Benefits of Sugar Alcohols

  • Fewer spikes in blood sugar. Unlike regular sugar, sugar alcohols don’t cause significant blood sugar spikes. They’re a low glycemic index food that may only slightly raise blood sugar levels.
  • Reduced dental risk. When you eat sugar, bacteria in your mouth break down the carbohydrates into acids that damage your tooth enamel. However, sugar alcohols do not contribute to tooth decay because they can’t be fermented by oral bacteria, making them a popular component of toothpaste and chewing gums. Look at the ingredients list on your toothpaste, and you’re likely to see xylitol, which may also combat tooth decay by preventing oral bacteria from adhering to teeth and interfering with their energy and acid production processes.
  • Diversified microbiome. Certain sugar alcohols may contribute to a healthy microbiome by promoting the growth of beneficial bacteria. Xylitol can serve as a prebiotic, which helps feed probiotics to support gut health.
  • Lower in calories. If you’re trying to manage your weight, sugar alcohols may help since they taste sweet but provide fewer calories than regular sugar.

Adverse Effects of Sugar Alcohols?

Although the available evidence suggests that sugar alcohols are safe to consume in moderation, they can have adverse gastrointestinal effects. They are poorly absorbed and attract water via osmosis as they move through the gastrointestinal tract, which can cause bloating and diarrhea. They are also fermented by bacteria when they reach the large intestine, which produces gas and can lead to additional discomfort. These effects are particularly pronounced in people with irritable bowel syndrome (IBS). Erythritol appears to cause fewer digestive problems than other sugar alcohols because it’s a smaller molecule, which allows it to be better absorbed through the small intestine into the bloodstream before it’s eventually excreted into the urine.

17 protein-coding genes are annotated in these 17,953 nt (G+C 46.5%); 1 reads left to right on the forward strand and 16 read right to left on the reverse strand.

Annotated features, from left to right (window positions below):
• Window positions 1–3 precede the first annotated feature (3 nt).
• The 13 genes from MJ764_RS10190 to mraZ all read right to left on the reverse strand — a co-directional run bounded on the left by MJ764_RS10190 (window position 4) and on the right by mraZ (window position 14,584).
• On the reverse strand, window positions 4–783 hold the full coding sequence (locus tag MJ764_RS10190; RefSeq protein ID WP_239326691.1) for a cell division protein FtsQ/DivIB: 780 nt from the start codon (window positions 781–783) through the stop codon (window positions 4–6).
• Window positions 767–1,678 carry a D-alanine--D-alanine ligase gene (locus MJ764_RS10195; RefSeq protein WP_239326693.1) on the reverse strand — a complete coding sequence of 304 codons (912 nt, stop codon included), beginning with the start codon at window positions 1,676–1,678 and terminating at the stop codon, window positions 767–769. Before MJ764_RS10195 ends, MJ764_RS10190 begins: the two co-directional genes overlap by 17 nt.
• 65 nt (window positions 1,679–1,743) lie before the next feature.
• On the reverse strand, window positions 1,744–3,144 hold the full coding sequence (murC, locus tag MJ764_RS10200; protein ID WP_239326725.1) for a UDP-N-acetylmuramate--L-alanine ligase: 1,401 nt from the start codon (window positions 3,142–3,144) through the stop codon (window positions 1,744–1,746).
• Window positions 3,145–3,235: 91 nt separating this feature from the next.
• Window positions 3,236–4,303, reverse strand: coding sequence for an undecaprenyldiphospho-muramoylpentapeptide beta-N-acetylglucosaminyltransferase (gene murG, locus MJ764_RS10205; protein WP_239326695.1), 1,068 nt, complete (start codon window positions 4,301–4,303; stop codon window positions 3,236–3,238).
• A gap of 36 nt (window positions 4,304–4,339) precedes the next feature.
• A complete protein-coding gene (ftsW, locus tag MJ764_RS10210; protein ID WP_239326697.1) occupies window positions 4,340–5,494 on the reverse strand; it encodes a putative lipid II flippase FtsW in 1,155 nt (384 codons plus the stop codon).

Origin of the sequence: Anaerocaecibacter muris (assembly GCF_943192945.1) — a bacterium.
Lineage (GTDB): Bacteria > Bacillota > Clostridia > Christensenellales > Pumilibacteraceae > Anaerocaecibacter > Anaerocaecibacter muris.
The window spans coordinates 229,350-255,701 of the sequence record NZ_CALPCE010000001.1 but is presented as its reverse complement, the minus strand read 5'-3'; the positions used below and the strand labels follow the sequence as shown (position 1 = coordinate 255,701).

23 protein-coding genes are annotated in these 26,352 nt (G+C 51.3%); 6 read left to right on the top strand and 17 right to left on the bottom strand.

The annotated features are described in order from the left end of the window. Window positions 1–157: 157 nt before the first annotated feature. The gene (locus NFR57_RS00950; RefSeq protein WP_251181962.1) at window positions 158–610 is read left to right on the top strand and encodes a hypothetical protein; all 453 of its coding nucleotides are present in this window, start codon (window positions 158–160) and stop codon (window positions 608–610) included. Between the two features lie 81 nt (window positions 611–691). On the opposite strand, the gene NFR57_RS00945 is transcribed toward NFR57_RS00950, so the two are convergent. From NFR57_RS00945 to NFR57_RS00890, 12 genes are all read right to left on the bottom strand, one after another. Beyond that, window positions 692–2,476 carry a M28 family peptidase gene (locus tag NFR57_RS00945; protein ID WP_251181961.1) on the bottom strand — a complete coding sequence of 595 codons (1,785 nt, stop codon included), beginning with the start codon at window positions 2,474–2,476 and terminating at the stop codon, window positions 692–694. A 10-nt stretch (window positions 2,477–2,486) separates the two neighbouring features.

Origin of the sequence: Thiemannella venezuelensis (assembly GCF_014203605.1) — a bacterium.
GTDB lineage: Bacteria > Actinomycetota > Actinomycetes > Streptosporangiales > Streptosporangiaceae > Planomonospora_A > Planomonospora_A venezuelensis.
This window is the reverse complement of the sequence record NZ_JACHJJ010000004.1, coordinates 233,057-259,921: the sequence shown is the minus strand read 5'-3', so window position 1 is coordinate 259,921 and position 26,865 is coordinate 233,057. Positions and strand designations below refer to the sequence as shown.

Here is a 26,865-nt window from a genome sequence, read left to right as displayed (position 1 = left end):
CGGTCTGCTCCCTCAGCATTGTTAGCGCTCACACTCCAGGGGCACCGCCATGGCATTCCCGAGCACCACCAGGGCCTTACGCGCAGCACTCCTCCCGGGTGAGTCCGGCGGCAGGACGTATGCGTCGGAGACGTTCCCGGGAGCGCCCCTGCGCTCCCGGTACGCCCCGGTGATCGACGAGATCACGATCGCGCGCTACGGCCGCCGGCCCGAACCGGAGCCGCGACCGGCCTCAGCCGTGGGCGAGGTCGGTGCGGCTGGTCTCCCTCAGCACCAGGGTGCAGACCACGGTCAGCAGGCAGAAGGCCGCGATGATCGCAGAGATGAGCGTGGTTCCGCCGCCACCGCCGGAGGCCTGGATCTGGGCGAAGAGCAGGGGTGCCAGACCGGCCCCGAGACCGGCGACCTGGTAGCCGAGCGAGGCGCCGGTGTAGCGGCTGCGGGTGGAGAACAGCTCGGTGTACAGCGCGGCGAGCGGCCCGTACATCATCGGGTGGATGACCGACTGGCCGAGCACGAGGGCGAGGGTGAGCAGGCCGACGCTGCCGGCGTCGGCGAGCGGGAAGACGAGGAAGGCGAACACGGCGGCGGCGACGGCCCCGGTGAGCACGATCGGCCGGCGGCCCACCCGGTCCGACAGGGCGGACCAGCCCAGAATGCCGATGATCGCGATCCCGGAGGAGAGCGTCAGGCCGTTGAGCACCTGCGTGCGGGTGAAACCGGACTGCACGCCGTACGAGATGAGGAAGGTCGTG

Limiting any form of sugar is essential for maintaining metabolic health. When used in moderation (generally up to 10-15 g/day), sugar alcohols are considered safe, lower-calorie alternatives. However, they can cause unwanted side effects when consumed excessively, and more research is needed to determine their long-term effects.

Another option is to use natural alternative sweeteners such as yacón syrup and monk fruit, which are less likely to cause digestive problems. You can also work to decrease your sweet cravings. Research shows that cravings dissipate within weeks when people cut back on carbs (including sugar).

It’s also important to remember that alternative sweeteners don’t give you a get-out-of-jail-free card when it comes to processed foods. Even those made with reduced-calorie sweeteners may still have a significant amount of calories, carbohydrates, fat, and unwanted additives. Always the best bet: stick with whole, unprocessed foods that don’t need a nutrition label.